Multipoint Temperature Control During Hyperthermia Treatments: Theory and Simulation

Philip VanBaren, Emad S. Ebbini

Research output: Contribution to journalArticlepeer-review

51 Scopus citations

Abstract

A real-time multipoint feedback temperature control system has been designed and implemented with an ultrasound phased-array applicator for hyperthermia. The control parameters are the total power available from the supply and the dwell times at a sequence of preselected heating patterns. Thermocouple measurements are assumed for temperature feedback. The spatial operator linking available heating patterns to temperature measurements is measured at the outset of the treatment and can be remeasured on line an adaptive implementation. A significant advantage of this approach is that the controller does not require a priori knowledge of either the placement of the thermocouples or the power distribution of the ultrasound heating patterns. Furthermore, the control loop uses a proportional integral (PI) gain in conjunction with a singular value decomposition (SVD) of the spatial transfer operator. This approach is advantageous for robust implementation and is shown to properly balance the power applied to the individual patterns. The controller also deals with saturation in the inputs without integrator windup and, therefore, without temperature overshoot. In this paper, we present the theoretical formulation and representative simulation results of the proposed controller. The control algorithm has been verified experimentally, both in vitro and in vivo. A subsequent paper describing these results and the practical implementation of the controller will follow.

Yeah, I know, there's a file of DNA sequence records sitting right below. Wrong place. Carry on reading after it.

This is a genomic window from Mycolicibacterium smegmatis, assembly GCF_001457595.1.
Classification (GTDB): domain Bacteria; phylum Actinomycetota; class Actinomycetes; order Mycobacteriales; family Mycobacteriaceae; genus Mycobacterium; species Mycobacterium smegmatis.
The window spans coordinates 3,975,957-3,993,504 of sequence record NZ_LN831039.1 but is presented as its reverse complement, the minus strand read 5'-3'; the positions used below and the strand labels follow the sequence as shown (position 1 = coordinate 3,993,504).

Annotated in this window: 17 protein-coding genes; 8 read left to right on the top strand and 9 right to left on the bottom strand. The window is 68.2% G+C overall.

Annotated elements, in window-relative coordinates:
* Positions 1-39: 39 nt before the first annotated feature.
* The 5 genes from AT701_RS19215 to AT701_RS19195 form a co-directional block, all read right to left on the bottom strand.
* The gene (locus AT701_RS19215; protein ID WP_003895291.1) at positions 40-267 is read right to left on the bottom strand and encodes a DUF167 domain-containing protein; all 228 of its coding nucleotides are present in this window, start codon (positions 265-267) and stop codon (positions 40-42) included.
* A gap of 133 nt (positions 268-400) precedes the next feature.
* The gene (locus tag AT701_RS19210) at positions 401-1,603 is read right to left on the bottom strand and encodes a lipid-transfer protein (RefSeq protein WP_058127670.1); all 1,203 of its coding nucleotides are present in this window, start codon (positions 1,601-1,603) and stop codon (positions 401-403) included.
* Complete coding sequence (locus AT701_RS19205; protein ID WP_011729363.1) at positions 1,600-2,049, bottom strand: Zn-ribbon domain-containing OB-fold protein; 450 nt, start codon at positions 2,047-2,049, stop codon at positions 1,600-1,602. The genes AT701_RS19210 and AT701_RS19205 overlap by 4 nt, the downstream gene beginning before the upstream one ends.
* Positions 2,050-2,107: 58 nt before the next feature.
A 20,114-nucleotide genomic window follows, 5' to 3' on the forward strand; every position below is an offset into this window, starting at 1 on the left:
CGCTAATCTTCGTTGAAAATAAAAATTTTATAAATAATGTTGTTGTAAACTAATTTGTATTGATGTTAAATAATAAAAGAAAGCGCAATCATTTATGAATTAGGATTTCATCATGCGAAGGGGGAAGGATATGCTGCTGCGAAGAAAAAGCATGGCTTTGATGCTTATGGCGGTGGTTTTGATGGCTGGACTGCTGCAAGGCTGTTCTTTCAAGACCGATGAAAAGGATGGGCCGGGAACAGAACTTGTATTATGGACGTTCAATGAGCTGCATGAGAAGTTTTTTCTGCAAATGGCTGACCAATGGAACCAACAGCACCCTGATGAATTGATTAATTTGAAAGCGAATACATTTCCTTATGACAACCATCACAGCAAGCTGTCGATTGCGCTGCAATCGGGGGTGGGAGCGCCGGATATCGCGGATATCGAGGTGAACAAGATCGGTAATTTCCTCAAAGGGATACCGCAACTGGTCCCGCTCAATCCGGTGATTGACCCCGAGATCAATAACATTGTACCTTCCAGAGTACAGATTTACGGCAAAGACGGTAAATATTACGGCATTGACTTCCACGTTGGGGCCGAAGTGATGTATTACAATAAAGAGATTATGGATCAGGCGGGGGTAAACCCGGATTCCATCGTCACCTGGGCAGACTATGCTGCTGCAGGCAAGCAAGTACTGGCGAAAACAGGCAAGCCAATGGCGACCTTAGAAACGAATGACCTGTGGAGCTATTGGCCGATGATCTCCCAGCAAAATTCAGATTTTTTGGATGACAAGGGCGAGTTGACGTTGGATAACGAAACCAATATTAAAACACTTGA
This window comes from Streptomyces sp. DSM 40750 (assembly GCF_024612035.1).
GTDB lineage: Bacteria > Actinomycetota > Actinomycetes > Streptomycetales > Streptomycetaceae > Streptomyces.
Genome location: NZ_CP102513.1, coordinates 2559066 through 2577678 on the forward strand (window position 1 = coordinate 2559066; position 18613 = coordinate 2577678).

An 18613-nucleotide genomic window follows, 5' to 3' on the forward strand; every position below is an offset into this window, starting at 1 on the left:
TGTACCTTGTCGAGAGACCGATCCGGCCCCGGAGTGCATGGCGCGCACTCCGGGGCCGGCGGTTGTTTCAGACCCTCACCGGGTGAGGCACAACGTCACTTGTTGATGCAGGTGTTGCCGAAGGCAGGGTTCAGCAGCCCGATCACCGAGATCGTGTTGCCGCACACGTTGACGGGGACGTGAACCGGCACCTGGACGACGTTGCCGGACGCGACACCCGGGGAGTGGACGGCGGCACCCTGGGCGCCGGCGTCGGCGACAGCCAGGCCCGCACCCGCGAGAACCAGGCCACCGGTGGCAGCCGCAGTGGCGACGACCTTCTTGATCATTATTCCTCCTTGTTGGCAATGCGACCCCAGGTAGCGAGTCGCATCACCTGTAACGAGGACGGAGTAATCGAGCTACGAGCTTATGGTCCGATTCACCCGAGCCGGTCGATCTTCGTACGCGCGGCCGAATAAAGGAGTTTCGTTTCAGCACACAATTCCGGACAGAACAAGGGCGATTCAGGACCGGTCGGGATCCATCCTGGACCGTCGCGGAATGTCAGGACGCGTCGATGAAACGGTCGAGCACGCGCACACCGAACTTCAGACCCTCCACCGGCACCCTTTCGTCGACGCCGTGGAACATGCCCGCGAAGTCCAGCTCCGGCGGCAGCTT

Original languageEnglish (US)
Pages (from-to)818-827
Number of pages10
JournalIEEE Transactions on Biomedical Engineering
Volume42
Issue number8
DOIs
StatePublished - Aug 1995

Bibliographical note

Funding Information:
Manuscript received March 29, 1994; revised April 14, 1995. This work was supported in part by a grant from the Whitaker Foundation and in part by Grant CA44124 from the National Institutes of Health. The authors are with the Department of Electrical Engineering and Computer Science, University of Michigan, Ann Arbor, MI 48109 USA. IEEE Log Number 9412531.

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